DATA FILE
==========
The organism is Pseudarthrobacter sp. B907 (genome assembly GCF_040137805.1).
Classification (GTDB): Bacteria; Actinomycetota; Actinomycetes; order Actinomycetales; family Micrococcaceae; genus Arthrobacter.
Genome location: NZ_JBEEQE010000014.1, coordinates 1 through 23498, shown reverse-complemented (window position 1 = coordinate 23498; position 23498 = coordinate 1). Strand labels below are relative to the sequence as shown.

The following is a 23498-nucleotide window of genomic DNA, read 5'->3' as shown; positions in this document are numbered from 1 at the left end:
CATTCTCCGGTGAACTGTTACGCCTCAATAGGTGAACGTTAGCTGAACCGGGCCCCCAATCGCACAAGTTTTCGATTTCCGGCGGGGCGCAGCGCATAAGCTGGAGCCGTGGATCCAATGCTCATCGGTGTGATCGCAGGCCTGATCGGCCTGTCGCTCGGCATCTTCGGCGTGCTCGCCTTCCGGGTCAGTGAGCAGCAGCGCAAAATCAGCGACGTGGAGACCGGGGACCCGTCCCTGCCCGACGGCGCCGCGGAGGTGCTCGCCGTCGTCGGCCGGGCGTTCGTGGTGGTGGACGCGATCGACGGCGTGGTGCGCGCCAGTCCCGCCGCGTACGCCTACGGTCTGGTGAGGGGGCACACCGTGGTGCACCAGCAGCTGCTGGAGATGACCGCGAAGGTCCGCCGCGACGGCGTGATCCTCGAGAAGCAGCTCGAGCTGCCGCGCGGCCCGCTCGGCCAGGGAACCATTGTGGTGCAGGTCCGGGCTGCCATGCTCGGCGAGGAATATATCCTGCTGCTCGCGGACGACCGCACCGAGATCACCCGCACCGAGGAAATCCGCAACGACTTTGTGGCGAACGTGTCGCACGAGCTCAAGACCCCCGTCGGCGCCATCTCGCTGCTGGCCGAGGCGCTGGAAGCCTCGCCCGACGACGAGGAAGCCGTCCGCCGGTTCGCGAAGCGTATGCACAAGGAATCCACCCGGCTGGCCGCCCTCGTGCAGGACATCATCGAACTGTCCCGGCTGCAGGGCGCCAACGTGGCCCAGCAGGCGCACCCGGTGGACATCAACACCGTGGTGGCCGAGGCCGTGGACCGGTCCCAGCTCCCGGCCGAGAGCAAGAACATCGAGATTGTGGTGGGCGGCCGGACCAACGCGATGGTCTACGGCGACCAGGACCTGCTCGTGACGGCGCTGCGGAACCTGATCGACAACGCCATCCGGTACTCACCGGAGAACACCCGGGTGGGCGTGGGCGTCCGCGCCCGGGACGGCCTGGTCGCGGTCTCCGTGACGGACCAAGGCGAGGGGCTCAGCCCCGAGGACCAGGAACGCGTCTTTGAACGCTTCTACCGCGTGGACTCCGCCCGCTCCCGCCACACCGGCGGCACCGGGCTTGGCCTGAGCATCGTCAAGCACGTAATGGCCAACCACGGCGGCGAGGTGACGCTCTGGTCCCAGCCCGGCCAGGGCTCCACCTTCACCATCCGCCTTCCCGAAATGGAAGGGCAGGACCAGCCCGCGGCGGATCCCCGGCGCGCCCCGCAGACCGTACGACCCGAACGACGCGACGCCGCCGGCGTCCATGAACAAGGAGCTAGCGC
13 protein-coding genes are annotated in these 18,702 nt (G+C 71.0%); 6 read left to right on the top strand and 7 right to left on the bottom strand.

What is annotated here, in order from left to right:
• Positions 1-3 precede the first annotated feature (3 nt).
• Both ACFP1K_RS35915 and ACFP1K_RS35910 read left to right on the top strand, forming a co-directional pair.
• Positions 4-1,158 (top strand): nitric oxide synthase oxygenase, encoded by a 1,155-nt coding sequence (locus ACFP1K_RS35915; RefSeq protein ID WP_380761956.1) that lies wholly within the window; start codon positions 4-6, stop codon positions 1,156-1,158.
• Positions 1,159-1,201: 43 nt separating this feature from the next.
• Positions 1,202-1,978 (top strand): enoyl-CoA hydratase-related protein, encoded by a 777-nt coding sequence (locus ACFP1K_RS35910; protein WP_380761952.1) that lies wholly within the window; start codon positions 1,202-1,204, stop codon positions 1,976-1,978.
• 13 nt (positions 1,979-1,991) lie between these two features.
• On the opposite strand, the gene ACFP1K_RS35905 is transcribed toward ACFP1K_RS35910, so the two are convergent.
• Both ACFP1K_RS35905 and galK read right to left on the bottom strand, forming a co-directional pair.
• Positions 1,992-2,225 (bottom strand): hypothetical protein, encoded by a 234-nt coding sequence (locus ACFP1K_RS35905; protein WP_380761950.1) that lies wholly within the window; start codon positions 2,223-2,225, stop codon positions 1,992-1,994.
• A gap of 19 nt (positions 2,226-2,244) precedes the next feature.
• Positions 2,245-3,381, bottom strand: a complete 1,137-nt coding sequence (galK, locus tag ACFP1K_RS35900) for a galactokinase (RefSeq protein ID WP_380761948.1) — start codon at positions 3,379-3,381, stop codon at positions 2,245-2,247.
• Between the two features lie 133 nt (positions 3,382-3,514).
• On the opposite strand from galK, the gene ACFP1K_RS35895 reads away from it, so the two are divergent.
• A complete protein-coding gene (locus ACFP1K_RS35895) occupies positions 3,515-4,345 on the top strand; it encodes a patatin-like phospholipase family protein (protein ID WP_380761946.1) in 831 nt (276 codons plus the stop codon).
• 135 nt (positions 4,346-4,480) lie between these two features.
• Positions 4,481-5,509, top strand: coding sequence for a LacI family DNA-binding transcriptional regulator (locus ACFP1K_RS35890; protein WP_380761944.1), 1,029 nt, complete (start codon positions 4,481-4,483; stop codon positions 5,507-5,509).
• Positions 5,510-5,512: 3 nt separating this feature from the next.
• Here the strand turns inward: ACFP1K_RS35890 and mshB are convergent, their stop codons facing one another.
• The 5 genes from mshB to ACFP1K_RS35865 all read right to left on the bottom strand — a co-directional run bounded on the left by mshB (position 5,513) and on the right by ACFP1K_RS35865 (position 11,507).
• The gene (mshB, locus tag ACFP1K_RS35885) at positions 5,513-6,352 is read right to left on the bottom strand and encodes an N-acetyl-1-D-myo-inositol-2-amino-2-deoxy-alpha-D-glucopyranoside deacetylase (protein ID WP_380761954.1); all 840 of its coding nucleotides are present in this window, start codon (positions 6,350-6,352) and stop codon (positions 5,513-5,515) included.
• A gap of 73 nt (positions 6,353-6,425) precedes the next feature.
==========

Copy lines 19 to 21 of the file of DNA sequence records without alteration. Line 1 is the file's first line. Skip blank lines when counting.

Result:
• Between the two features lie 133 nt (positions 3,382-3,514).
• On the opposite strand from galK, the gene ACFP1K_RS35895 reads away from it, so the two are divergent.
• A complete protein-coding gene (locus ACFP1K_RS35895) occupies positions 3,515-4,345 on the top strand; it encodes a patatin-like phospholipase family protein (protein ID WP_380761946.1) in 831 nt (276 codons plus the stop codon).